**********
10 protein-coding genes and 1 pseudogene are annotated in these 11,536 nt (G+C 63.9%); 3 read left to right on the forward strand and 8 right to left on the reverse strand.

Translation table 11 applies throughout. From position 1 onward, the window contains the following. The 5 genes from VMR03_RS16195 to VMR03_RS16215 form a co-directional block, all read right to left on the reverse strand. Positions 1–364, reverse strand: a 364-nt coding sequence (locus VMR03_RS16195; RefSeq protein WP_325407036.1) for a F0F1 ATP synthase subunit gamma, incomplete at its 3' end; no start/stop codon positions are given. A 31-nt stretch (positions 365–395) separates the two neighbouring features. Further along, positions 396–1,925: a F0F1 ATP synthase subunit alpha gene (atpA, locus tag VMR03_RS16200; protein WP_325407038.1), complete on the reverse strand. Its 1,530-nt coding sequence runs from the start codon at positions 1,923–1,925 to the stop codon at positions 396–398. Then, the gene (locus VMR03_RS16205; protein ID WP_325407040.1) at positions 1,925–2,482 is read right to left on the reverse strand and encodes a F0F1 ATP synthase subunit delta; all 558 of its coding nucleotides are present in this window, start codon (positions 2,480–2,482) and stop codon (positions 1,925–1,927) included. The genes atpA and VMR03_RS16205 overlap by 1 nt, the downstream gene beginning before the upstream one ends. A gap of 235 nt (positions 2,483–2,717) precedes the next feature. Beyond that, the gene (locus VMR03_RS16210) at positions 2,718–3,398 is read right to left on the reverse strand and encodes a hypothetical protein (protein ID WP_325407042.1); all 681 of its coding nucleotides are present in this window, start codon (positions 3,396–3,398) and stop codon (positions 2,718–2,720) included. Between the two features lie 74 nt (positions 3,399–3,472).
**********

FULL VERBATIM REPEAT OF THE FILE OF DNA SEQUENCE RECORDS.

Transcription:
10 protein-coding genes and 1 pseudogene are annotated in these 11,536 nt (G+C 63.9%); 3 read left to right on the forward strand and 8 right to left on the reverse strand.

Translation table 11 applies throughout. From position 1 onward, the window contains the following. The 5 genes from VMR03_RS16195 to VMR03_RS16215 form a co-directional block, all read right to left on the reverse strand. Positions 1–364, reverse strand: a 364-nt coding sequence (locus VMR03_RS16195; RefSeq protein WP_325407036.1) for a F0F1 ATP synthase subunit gamma, incomplete at its 3' end; no start/stop codon positions are given. A 31-nt stretch (positions 365–395) separates the two neighbouring features. Further along, positions 396–1,925: a F0F1 ATP synthase subunit alpha gene (atpA, locus tag VMR03_RS16200; protein WP_325407038.1), complete on the reverse strand. Its 1,530-nt coding sequence runs from the start codon at positions 1,923–1,925 to the stop codon at positions 396–398. Then, the gene (locus VMR03_RS16205; protein ID WP_325407040.1) at positions 1,925–2,482 is read right to left on the reverse strand and encodes a F0F1 ATP synthase subunit delta; all 558 of its coding nucleotides are present in this window, start codon (positions 2,480–2,482) and stop codon (positions 1,925–1,927) included. The genes atpA and VMR03_RS16205 overlap by 1 nt, the downstream gene beginning before the upstream one ends. A gap of 235 nt (positions 2,483–2,717) precedes the next feature. Beyond that, the gene (locus VMR03_RS16210) at positions 2,718–3,398 is read right to left on the reverse strand and encodes a hypothetical protein (protein ID WP_325407042.1); all 681 of its coding nucleotides are present in this window, start codon (positions 3,396–3,398) and stop codon (positions 2,718–2,720) included. Between the two features lie 74 nt (positions 3,399–3,472).